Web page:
Passive Learning

I like reading stories where I learn something.

Because of this, I like to research topics or visit places I’m including in my stories so that I base them on fact and I am presenting something true the reader might learn, or perhaps investigate further. Plus I think stories are more credible based on truth.

It’s nothing new, to learn something from stories. Historically, when the majority of the population weren’t literate, or before books were widely available and affordable, people learned from stories. Just think of fables and bible stories, designed to remember something, e.g. a moral.

In fact, stories are used a lot. I read about a memory training technique, a long time ago, where a person say, trying to learn the order of a pack of shuffled playing cards, creates a story. They visualise a ‘route’ along a street, or a setting they are extremely familiar with, and place the cards in positions as they create their story. Later, when they recall the story, they visualise the cards in their positions and get them in the right order. I imagine this takes a awful lot of practise and a long time to do.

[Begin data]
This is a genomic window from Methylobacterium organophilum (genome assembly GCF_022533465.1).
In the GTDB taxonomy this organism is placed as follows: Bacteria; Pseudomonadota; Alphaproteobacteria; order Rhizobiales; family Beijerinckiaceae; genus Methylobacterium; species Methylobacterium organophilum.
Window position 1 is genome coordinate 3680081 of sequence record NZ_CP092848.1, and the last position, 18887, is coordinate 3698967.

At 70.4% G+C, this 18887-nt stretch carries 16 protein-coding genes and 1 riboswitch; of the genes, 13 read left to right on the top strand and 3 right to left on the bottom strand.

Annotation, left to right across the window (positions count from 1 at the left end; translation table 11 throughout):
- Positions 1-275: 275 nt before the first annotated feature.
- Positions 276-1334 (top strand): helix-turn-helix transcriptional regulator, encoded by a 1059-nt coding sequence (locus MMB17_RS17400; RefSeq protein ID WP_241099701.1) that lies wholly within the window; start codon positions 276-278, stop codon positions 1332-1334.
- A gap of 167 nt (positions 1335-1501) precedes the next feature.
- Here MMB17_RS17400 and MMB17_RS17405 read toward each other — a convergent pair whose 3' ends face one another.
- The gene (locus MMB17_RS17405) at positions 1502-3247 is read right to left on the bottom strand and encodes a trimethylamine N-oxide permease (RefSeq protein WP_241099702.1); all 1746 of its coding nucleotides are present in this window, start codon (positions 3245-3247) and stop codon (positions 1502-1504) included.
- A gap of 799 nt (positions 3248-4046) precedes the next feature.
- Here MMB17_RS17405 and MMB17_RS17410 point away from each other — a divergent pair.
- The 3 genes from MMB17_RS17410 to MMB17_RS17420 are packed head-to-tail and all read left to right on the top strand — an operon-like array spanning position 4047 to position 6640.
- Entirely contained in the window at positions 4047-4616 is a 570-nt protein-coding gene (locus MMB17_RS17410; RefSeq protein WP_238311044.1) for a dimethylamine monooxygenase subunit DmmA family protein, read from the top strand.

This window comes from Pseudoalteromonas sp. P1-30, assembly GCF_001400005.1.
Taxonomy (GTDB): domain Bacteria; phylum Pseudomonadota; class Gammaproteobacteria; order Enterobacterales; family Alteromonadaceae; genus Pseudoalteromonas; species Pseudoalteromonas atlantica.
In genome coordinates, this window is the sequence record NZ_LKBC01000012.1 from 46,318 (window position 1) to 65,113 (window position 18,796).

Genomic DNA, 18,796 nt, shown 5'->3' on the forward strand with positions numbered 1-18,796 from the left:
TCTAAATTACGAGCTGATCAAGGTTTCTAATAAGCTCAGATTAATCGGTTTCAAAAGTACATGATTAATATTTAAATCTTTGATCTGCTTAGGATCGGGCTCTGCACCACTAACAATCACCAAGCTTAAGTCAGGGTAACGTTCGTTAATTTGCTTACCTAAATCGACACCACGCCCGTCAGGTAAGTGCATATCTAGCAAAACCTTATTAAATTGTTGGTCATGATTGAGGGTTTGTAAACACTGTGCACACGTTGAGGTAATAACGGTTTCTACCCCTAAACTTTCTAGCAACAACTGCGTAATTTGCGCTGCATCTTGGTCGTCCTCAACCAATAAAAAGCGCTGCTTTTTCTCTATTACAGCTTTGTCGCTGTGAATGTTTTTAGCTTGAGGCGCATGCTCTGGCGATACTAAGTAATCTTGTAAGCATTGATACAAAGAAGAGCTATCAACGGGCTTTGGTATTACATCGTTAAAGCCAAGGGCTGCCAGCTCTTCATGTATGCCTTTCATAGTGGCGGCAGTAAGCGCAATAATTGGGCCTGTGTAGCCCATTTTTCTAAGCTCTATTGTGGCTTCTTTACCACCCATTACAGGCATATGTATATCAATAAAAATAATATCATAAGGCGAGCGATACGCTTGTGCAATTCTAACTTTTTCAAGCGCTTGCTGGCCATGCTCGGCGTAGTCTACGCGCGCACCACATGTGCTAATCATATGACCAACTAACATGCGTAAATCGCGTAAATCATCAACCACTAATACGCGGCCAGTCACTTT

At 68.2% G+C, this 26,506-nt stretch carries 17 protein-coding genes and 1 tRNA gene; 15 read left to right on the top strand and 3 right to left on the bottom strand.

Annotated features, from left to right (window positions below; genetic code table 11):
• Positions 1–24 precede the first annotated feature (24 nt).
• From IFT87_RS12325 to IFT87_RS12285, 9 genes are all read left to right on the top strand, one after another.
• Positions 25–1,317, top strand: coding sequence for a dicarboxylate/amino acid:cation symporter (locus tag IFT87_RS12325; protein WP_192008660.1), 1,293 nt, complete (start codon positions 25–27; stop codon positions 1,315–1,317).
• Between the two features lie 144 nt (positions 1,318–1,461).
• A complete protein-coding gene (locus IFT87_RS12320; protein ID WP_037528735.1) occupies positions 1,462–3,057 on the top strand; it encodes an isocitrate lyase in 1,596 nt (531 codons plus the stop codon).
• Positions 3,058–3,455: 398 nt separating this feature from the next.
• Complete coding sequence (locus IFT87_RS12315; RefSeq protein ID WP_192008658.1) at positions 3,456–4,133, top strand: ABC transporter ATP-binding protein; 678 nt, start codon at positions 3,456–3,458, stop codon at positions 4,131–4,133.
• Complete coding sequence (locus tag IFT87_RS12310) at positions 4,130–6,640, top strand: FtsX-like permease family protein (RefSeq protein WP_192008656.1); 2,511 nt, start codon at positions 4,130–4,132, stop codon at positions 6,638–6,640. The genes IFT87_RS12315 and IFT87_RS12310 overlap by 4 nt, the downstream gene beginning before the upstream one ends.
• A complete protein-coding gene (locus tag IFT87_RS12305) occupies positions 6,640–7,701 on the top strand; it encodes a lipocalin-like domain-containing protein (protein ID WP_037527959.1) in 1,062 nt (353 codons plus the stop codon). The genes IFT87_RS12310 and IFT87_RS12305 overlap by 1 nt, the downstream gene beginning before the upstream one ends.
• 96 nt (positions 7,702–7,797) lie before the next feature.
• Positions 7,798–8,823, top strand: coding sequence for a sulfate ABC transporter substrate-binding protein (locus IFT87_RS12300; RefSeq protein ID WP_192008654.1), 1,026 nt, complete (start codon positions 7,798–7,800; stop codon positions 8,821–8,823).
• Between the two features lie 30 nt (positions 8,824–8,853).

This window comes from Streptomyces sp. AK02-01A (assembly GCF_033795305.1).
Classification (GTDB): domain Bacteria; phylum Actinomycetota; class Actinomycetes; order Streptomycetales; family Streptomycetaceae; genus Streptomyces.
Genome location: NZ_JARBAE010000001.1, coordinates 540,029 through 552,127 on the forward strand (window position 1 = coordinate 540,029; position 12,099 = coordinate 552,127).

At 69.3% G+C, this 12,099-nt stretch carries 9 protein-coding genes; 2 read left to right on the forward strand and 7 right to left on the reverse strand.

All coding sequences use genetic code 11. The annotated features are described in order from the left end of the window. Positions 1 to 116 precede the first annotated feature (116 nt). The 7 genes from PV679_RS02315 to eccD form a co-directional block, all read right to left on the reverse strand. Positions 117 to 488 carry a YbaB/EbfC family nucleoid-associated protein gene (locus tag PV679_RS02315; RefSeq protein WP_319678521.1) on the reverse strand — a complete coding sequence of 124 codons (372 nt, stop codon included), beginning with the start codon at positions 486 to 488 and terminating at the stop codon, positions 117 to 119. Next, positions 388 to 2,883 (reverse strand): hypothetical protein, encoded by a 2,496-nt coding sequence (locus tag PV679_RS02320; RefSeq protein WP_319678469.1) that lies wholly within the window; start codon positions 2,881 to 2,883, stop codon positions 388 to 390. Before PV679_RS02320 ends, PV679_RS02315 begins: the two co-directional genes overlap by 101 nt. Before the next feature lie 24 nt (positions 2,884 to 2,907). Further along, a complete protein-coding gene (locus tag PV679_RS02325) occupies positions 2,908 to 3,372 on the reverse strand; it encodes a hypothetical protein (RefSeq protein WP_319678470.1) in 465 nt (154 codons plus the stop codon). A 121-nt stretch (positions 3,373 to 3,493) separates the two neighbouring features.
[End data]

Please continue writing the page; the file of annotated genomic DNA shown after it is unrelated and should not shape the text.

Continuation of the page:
Mnemonics are the same; e.g. Richard Of York Gained Battles In Vain for the order of the colours of the spectrum (red, orange, yellow, green, blue indigo, violet); Two Old Angels, Sitting On High, Chatting About Heaven (maths – equations for tangent, sine and cosine). I remember these two from my schooldays many, many moons ago!

What’s interesting for me, as a writer, is the research I might have to do then to find ways of incorporating facts into my story, but that’s what makes it fun for me 😉🙂

About Caroline Scott Collins

Writer - Creates believable escapism Caroline dreamed of writing and publishing and finally, in 2021, she’s achieved her goal by publishing her debut novel, A Charming Bequest. She believes it’s important to offer her readers enjoyment and believable escapism with her stories, which she sincerely hopes she does. 😉
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